The beading tells a story about the jacket and its owner, since the beading is all hand done, and is still perfectly intact, eighty years after it was created. This shows that this jacket was well crafted, and was likely worn very little. What makes this jacket interesting and unique is that it has several paradoxes; it has a weightless quality about it, due to the light nature of the silk, however it is weighted down with a pair of weights in the back, at the base of the two back darts, to lay it flat on the wearer. It has an inherently timeless quality about it, while still remaining true to the 1930’s aesthetic.

This jacket also contains unspoken messages about the enduring nature of fashion and art. Even though the 1930s was a time of poverty and despair for many people as a result of the Great Depression, artists and designers were still creating beautiful objects.  It speaks to human nature that the designer of this silk crepe jacket chose to embellish it with lavish hand beading and reiterates that if you have the ability to look beautiful, you will, no matter what is going on in the surrounding world. When I look at this jacket, I am both inspired and disturbed. I am inspired because of its inherit beauty, and the craftsmanship behind it. However, I am disturbed that during a time when fashion should have been considered most trivial, it was a highlight for some people.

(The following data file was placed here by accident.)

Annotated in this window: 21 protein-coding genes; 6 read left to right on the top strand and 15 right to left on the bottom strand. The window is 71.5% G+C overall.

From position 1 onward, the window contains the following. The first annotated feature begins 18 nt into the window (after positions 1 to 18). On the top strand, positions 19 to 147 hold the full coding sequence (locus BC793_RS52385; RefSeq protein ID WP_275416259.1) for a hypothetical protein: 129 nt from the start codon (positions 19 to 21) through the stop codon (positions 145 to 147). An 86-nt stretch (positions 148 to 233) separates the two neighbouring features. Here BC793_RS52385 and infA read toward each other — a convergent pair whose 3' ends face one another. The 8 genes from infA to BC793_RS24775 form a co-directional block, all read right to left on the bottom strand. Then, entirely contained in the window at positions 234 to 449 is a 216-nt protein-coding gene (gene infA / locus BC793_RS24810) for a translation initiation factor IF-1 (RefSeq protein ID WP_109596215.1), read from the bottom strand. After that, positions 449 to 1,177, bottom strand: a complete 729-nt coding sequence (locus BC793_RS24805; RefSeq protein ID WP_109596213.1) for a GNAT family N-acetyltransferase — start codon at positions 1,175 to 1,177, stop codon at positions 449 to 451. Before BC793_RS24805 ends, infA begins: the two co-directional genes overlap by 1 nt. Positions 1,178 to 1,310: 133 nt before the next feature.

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Side view of evening jacket FRC1988.02.020A

The beauty of this jacket also offers an argument against fast fashion. Fast fashion clothing we consume today lasts a season or two at best, and yet this jacket has withstood the span of time, both stylistically and in its construction. This jacket is in perfect condition; there are no runs in the silk crepe, and no noticeable missing sequins or beads. This jacket would be considered couture quality, due to the hand made techniques, the attention to detail and the fact that the construction has held up over time. There are slights signs of wear on the inside lining, some colour imperfections and signs of fabric disintegration. This is expected, as crème is a colour that shows imperfections and silk is a delicate fabric. The signs of wear are minimal and relatively invisible. With the condition of this jacket, it can be surmised that it was not worn a lot.